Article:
Figure 2: Illustration of prosody
3. Main Example: Tacotron 1 & 2 and WaveNet for Voice Synthesis
The Tacotron a TTS system that begin by using a sequence to sequence architecture implemented with neural network to produce magnitude spectrograms with a given string of text. The first component of Tacotron is one single neural network that was trained from 24.6 hours of speech audio recorded by a professional female speaker. The effectiveness of a neural network in speech synthesis shows how big data approaches are improving and changing up the speech synthesis methodologies. Tacotron uses the Giffin-Lim algorithm for its second component, the vocoder. The authors note that their choice of approach for the second component is only used as a placeholder at that time, and they anticipated that the Tacotron is be more advanced with alternative approaches for the second component, the vocoder, in the future 5. And Tacotron 2 is what the authors of the original Tacotron might have envisioned.
Tacotron 2 is a TTS system built entirely using neural network architectures for both its first and second component. Tacotron 2 combines the original tacotron’s first component and combine it with Google’s WaveNet that serves as the second component. The tacotron-style first component responsible for preprocessing and text-to-phenome, produces mel spectrograms given the original text input. Mel spectrograms are representations of frequencies in mel scale as it varies over different time. The mel spectrograms are then fed into WaveNet, a vocoder that serves as the second component, which outputs the final sound 6.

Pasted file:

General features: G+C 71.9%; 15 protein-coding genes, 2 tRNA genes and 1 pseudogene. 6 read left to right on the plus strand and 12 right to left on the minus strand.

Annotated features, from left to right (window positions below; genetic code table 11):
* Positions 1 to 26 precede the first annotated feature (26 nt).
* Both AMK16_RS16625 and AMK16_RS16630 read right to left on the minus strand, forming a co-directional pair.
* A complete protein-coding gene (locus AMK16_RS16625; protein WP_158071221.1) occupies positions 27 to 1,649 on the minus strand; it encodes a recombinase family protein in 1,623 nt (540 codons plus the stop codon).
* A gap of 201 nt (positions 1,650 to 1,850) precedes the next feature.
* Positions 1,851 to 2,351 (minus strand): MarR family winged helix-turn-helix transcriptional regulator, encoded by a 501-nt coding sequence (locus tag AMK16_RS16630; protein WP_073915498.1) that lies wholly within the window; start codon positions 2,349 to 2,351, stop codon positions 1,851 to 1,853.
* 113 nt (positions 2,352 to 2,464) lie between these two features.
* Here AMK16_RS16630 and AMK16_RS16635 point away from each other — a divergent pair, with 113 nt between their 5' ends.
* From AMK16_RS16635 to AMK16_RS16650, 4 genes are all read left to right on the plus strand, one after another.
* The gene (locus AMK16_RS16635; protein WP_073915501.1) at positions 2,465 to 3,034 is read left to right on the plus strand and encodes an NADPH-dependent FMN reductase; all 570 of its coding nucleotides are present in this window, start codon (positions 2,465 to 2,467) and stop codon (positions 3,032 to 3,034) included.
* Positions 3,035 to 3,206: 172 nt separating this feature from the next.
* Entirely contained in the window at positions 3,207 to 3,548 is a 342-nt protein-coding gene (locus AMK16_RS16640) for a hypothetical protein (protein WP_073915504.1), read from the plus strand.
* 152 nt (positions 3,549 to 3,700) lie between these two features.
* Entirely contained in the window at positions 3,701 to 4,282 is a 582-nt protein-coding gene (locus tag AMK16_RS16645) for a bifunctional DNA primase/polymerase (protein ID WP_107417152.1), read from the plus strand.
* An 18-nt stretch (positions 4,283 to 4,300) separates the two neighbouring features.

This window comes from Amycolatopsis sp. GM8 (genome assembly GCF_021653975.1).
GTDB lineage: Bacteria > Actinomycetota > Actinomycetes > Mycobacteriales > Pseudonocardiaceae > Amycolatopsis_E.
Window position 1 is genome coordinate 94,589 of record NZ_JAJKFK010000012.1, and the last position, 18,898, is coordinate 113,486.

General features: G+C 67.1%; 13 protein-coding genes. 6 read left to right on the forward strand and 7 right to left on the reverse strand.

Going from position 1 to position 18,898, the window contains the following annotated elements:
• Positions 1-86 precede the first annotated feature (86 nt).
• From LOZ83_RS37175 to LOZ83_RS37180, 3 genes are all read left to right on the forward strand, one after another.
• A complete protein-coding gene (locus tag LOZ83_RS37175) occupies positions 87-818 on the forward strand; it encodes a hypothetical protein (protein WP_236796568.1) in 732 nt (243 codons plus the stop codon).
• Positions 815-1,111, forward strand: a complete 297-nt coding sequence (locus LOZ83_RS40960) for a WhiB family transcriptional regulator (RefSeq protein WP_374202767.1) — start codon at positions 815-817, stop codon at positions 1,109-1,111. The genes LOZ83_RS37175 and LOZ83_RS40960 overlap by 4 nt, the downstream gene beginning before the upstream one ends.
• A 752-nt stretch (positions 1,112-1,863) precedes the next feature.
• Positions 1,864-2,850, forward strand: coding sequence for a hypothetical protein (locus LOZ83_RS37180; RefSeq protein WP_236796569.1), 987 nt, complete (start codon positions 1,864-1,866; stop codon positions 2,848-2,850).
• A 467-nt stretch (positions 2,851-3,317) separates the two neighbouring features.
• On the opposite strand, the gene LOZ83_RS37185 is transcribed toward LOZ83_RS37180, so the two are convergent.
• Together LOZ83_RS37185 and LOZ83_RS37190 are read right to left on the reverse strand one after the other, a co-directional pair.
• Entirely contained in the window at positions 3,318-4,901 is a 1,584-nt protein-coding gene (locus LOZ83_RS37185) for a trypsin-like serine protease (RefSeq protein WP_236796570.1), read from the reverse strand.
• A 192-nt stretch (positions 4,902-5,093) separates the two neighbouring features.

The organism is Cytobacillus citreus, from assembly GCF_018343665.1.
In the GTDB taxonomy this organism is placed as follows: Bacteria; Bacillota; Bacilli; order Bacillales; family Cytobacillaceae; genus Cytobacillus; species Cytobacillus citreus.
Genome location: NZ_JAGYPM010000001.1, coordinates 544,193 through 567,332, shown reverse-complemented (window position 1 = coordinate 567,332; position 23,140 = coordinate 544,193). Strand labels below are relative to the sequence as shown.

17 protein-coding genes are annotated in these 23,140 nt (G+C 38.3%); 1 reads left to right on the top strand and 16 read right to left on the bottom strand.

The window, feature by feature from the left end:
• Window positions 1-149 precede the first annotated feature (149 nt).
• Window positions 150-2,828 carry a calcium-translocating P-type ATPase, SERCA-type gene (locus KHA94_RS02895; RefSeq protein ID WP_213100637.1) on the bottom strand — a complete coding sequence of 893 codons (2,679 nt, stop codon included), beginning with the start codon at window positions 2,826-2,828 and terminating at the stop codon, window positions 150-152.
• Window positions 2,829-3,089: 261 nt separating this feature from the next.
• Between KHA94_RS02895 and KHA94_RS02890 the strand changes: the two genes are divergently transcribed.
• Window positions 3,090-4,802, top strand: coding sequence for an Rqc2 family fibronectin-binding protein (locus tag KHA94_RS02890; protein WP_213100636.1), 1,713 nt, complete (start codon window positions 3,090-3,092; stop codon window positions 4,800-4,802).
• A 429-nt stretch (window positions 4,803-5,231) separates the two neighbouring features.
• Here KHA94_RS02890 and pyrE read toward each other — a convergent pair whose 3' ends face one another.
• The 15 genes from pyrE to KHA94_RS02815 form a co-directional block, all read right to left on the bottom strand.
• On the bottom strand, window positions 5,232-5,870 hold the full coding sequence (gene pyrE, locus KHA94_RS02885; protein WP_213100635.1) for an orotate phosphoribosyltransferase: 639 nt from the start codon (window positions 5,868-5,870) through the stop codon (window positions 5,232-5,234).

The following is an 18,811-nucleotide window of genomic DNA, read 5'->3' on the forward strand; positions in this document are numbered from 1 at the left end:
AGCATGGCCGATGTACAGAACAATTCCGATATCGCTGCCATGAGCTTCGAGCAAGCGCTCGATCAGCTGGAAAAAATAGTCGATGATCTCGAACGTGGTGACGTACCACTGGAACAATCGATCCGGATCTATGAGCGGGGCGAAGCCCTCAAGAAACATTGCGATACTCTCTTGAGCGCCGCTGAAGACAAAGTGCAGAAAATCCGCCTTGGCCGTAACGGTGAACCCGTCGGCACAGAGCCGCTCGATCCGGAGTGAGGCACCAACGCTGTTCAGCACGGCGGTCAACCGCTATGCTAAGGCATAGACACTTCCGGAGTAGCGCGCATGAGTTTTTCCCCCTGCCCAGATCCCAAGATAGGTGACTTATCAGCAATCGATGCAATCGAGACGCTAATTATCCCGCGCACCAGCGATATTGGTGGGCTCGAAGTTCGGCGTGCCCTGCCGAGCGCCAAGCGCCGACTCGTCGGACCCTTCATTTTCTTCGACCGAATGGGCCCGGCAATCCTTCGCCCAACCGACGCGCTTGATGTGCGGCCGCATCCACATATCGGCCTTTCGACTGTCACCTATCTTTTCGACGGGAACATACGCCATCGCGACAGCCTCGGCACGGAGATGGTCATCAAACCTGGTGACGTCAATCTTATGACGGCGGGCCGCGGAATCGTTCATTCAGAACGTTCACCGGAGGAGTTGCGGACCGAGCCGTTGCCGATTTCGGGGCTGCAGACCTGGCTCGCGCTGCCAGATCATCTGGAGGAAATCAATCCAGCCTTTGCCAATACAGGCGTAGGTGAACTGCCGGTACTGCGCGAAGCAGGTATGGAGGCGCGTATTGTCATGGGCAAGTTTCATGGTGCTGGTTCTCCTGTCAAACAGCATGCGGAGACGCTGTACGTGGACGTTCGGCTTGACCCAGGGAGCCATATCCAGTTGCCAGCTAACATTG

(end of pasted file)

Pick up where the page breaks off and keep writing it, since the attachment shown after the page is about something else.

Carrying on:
WaveNet is a deep neural network model that can generate raw audio. What is different about WaveNet is that it can model and generate the raw audio form. Typically, audio is digitized by sampling a single data point for every very small-time interval. A raw audio wave form typically contains 16,000 sample point in every second of audio. With that many sample points per second, an audio clip of a simple speech would contain millions and billions of data points. To make a generative model for these sample audio points, the model needs to be autoregressive, meaning every sample point generated by the model is influenced by its earlier sample points that is also generated by the model itself 7. A very difficult challenge that DeepMind solved. Before DeepMind came up with WaveNet, they made pixelRNN and pixel CNN. Which proved that it is possible to generate a complicated image one pixel at a time given a large amount of quality training data. This time instead of an image generated a pixel at a time, an audio clip is generated one sample point at a time.